About a week ago, I noted that new Food and Drug Administration regulations were snuffing out e-cigarette firms.

Now the FDA is going to save us from our hand soaps:

The Food and Drug Administration has issued a final rule that throws water on claims that antibacterial soaps and washes are more effective than regular soap.

The new rule bans antibacterial soaps and body washes containing certain ingredients from being marketed, because the ingredients were not proved to be safe and effective for long-term daily use, the FDA said Friday.

The rule applies to antibacterial soaps and washes that contain one or more of 19 active ingredients, including the most commonly used chemicals triclosan and triclocarban, but it does not affect consumer hand sanitizers or antibacterial wipes.

As this NewUpdate video explains, the FDA is giving the soap manufacturer’s one year to reformulate their products or pull them from the market entirely:

Anti-chemical activists have been targeting triclosan for years as a “potentially dangerous chemical” for years, including hitting the FDA with a lawsuit for delays in promulgating regulations and complaining that is was detected in surface waters.

However, long-term studies on triclosan failed to indicate the substance was actually harmful. What a review of the data did show was that it was ineffective and could lead to the development of antibiotic-resistant bacterial strains.

…Several clinical studies, following several hundred households, have shown that triclosan-based soap does not prevent illness any better than regular soap and water alone.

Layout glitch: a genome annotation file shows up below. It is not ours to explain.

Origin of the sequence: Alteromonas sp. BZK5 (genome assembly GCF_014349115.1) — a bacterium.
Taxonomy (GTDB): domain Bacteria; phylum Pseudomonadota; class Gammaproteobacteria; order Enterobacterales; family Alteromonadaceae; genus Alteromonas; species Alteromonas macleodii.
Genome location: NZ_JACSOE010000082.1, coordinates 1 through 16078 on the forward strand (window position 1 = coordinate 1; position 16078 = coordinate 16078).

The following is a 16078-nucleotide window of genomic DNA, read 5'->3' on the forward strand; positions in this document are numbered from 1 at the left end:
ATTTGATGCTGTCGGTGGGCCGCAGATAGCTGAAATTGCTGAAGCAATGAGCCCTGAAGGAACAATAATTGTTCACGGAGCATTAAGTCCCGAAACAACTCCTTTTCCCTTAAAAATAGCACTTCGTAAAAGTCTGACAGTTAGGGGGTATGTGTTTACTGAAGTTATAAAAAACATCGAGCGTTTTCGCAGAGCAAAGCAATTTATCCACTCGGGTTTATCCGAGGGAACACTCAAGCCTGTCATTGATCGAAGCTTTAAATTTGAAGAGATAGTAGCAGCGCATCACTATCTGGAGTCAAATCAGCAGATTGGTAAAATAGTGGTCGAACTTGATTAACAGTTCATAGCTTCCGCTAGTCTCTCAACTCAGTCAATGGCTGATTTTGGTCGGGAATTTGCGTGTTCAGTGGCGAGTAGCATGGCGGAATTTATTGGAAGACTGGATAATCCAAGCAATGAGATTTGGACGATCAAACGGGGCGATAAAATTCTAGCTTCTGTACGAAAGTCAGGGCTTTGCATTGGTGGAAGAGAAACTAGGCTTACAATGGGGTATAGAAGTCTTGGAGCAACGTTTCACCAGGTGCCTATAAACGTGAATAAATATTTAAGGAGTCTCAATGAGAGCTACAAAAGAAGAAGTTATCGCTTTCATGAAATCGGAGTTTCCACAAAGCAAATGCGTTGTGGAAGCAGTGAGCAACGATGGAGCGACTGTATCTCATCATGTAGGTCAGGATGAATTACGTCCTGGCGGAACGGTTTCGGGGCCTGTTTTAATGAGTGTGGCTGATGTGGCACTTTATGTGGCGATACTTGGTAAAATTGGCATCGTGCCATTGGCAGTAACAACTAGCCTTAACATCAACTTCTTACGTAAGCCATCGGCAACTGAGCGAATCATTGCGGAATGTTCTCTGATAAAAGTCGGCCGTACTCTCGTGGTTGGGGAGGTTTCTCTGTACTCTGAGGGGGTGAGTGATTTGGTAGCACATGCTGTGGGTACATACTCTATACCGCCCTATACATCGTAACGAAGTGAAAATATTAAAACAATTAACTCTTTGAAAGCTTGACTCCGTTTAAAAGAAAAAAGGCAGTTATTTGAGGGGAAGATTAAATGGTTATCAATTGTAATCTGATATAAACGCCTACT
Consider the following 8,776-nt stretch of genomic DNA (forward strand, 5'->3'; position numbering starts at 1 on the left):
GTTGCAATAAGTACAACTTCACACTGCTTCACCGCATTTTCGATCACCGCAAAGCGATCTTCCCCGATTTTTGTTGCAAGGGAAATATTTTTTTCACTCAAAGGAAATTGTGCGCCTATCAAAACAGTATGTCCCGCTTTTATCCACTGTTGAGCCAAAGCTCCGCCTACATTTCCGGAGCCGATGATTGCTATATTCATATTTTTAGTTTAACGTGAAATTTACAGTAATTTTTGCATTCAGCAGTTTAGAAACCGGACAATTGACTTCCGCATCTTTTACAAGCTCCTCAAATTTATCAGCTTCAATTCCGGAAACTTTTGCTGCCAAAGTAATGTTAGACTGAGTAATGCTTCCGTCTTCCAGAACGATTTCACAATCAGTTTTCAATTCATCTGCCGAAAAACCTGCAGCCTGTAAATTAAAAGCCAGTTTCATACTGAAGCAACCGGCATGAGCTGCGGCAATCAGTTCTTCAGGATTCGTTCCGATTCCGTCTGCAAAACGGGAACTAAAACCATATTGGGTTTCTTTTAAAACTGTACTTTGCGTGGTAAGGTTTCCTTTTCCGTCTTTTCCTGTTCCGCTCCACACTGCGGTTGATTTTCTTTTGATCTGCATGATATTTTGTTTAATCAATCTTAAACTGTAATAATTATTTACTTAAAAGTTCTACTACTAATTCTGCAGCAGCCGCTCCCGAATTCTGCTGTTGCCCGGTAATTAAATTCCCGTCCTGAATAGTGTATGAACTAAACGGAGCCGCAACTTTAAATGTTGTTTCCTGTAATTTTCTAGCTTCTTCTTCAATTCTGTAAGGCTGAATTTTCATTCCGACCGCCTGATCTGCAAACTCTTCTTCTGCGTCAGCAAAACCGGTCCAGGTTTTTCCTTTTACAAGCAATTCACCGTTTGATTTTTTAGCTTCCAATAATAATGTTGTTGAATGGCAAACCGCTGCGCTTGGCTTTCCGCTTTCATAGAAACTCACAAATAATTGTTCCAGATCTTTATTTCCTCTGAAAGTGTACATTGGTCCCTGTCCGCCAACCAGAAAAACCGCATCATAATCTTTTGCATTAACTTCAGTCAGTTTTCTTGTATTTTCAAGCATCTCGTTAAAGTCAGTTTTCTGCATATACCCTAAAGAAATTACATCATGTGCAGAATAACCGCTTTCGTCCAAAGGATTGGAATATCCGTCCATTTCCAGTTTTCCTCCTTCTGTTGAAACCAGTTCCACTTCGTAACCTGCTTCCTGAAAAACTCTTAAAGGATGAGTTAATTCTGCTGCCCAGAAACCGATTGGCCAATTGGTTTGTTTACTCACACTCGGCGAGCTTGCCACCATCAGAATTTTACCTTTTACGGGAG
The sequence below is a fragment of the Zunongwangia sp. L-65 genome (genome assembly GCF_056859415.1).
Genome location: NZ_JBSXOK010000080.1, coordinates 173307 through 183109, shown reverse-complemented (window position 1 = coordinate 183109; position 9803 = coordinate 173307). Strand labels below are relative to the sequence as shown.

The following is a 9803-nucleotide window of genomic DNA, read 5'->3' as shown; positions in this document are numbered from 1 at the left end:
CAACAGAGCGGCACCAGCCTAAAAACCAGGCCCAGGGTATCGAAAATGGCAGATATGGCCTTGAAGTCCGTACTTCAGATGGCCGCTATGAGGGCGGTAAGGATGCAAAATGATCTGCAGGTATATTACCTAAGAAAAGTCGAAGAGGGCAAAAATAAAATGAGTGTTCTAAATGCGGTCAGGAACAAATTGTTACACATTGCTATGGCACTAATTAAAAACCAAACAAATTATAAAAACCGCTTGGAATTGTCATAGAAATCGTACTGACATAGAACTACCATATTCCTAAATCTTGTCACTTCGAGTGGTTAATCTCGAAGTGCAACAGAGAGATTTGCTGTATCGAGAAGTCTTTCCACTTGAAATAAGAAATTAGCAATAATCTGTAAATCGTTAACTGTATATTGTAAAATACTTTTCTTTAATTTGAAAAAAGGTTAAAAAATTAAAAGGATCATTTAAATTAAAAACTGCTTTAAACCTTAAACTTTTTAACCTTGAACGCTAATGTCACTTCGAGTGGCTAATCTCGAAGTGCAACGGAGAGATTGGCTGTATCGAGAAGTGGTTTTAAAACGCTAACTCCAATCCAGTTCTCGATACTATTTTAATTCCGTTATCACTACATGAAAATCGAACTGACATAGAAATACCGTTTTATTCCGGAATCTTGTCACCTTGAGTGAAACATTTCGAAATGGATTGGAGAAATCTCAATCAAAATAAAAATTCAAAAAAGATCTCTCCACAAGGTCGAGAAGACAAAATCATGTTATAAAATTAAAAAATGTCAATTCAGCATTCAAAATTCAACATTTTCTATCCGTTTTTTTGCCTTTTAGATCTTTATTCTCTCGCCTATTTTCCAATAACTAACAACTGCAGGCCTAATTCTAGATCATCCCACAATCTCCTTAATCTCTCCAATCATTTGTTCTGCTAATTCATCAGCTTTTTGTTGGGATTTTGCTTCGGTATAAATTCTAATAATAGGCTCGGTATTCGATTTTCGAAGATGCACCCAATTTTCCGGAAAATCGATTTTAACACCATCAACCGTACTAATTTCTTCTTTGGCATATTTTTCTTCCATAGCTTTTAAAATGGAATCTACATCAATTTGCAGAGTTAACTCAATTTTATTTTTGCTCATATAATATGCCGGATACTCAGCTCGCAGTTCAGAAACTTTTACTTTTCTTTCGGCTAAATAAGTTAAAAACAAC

There is also significant evidence that triclosan might worsen the problem of antibiotic resistance. Whereas plain soap and water simply dislodge bacteria from skin, triclosan weakens and kills the microorganisms. Until recently it was thought that triclosan acted indiscriminately—killing all bacteria in a number of ways—but now scientists know that it targets specific molecular pathways, acting more like an antibiotic.

For example, triclosan homes in on an enzyme that plays a key role in bacterial metabolism—the same pathway that the tuberculosis-fighting antibiotic isoniazid targets. This similarity has raised concerns that bacteria could mutate and grow resistant to triclosan—and therefore also to the antibiotic.

The good news for American business is that makers of consumer products have a variety of formulation options that they are beginning to implement.

…Johnson and Johnson pledged to remove triclosan from its consumer products by 2015 and currently list it as one of the ingredients they don’t use. Unilever has also pledged to phase the chemical out and will stop using it completely by 2017. Colgate-Palmolive settled a lawsuit for $2 million in 2015 to end lawsuits in several districts that alleged the company had misled consumers into believing Softsoap antibacterial hand soap containing triclosan killed most common germs, according to reporting by Law360.

Despite the required reformulations, hand-washing remains a key protective step to avoid illness.

(Featured image via Twitter).

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